Once they form letters, their good visualisation often enables them to form letters backwards and write in "mirror writing" which they can read easily. Never chastise a child for this, as it is quite natural. It may, however, impede learning to read, if the child wants to read the letters in the book backwards, and of course hinder correct letter formation.

Try putting coloured stickers or a bright star in the top left corner of each page to remind the child where to start writing, and reinforce letter formation from an early age to ensure they write in the correct direction.

Playing games that reinforce this "directionality" are a real help too, and will increase your child's confidence in attempting to read words, even before they are ready to write.

Left-handers often look awkward when they write. How can this be avoided?

The key to a good writing style for left-handers is correct hand positioning and posture. This is an important topic in its own right, and we cannot cover it properly here, but the video and books mentioned below are an excellent resource for nursery and early years teachers, as well as adults wanting to improve their writing style.

Large, triangular pencils or pencil grips are useful to encourage a good "tripod" three finger grip. Because left-handers have to push the pencil, they often grip too tightly and need to learn to bring the hand under the writing line, with the paper slightly to the left of their body so they draw the pencil towards them. Any corrections to positioning or posture must always be undertaken very gently and without chastisement, as the child will pick up on any negative comments, and may be put off writing from a very early age. It is vital that they are encouraged to enjoy penmanship and see it as an outlet for their creativity.

The Left-Handers Club Handwriting Factsheet has full details and is available free to all teachers & parents of left-handed children.  Free Handwriting Factsheet

This document is in .pdf format and requires Adobe Acrobat Reader to download it. Click here to download this free software now.

As soon as children begin to write, they will need to learn how to form letters correctly, so they join up easily and are comfortable to write. Our letter formation chart shows the correct way to form letters, with the alternatives that left-handers often find easier.

All left-handed children can benefit from using the WriteWell Mat underneath their paper when learning to write. This unique mat has been specifically designed to help with all the common areas of difficulty left-handed children encounter as detailed above, such as pen grip, paper positioning and letter formation. It can also easily be transported to and from school and will encourage the perfect position and posture that will last a lifetime.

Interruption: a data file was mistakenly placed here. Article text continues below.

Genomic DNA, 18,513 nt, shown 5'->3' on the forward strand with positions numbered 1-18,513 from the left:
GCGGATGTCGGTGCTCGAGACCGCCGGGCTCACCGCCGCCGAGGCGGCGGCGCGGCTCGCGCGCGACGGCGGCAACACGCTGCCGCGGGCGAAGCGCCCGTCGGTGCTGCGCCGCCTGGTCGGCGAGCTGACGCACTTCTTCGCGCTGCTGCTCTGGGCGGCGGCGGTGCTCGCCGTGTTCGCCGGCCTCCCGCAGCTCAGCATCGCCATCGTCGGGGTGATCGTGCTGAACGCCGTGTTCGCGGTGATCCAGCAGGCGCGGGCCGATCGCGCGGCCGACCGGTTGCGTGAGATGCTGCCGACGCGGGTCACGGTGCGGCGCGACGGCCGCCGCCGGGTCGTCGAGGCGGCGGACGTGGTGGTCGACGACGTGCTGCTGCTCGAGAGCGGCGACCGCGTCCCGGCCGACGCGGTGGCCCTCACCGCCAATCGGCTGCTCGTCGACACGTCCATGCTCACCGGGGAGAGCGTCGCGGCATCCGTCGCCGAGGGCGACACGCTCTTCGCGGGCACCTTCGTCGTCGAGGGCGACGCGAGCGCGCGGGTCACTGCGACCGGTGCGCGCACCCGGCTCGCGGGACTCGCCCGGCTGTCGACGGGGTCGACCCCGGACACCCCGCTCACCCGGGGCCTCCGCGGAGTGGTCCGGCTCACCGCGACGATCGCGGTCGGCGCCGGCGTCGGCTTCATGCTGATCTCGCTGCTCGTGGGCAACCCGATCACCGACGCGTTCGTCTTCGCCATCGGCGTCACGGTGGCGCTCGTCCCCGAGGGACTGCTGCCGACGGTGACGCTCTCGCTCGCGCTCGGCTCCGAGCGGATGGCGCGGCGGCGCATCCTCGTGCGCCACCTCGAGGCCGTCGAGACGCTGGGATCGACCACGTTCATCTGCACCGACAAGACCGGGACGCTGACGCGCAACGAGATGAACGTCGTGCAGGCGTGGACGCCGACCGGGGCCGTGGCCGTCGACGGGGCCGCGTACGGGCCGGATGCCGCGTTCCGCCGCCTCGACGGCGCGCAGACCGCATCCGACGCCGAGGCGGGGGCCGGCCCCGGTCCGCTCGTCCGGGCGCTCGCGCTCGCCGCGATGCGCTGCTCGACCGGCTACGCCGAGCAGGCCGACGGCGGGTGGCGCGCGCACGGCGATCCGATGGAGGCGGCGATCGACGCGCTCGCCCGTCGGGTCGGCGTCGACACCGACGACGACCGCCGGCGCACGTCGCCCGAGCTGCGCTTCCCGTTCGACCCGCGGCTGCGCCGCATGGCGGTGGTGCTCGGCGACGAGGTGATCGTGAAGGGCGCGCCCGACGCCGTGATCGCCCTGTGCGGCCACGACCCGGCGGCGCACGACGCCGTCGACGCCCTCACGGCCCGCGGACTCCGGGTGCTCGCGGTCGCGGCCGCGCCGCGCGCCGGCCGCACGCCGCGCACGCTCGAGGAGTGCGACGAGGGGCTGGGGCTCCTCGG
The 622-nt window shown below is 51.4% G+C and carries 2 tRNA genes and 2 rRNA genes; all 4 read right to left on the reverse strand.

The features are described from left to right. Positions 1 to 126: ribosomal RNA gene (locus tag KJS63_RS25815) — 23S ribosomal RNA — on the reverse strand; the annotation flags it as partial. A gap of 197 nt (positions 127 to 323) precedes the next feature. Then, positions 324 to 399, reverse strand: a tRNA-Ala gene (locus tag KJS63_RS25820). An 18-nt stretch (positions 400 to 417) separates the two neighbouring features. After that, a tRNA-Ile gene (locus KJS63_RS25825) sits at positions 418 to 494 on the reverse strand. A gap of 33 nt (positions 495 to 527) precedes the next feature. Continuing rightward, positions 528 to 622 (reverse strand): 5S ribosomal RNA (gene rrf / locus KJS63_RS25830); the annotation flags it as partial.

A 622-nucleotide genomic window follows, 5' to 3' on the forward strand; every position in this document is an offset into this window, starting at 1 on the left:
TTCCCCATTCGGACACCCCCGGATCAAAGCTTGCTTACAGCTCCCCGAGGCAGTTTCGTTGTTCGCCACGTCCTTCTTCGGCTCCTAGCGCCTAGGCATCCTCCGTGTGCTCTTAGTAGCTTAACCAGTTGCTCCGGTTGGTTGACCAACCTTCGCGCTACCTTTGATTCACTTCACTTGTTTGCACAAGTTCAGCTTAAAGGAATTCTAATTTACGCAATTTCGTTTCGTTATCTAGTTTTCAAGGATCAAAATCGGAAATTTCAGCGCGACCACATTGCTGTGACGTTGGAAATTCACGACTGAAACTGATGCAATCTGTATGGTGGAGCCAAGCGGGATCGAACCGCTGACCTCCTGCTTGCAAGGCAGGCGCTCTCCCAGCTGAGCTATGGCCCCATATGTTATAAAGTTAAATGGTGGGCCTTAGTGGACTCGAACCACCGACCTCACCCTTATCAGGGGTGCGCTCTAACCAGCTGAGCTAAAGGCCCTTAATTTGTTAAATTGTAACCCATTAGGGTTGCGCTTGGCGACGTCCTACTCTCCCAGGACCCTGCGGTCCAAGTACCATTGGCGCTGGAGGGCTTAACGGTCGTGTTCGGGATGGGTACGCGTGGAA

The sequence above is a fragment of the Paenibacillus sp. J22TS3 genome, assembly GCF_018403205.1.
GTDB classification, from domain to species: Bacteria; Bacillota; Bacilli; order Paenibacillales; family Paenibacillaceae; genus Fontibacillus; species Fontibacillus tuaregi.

The Writewell Mat and a wide range of other useful teaching aids, handwriting advice, and practice books can be found in the Children's section section of our website.

You may also find that laying out numbers in a vertical rather than a horizontal format (i.e. one number under another rather than in a line from right to left may be more easily understood and solved by a left-hander. This is because it overcomes the directional problems described above.

Often, a left-hander will see a picture of what they may want to create or draw in their mind before transferring this to paper. This may account for such a high proportion of left-handers being involved in "artistic" pursuits, and professions such as architecture.

Many left-handers find one way of approaching study and revision is to commit a page of information to memory as a picture. They will see an overall vision of the subject rather than single facts and dates.

What special equipment do left-handed children need?

This depends on the age of the child. The early years are a time of exploration and new experiences for all children, and much of the value a left-handed child derives from your care is the chance to learn how to adapt to the right-handed environment he will encounter through his life. This adaptability is one of the great advantages left-handers have over right-handers, who never have to solve the problems left-handers encounter quite regularly.

What parents and teachers can do is provide them with the encouragement, suggestions and confidence to approach potential obstacles as challenges, and explore together the possible solutions. If, however the item cannot be adapted e.g. scissors, or the child is falling behind the class struggling to find a solution, or developing an awkward style e.g. writing, then you must ensure specific help is available.

Left-handed scissors are a must in every classroom, including the nursery, and can be purchased from Anything Left-Handed by mail order. However, they are of no use if they are lost or mixed up or high on a shelf and the left-hander cannot get at them! Make sure they are clearly marked, and the child knows to ask for his/her special scissors.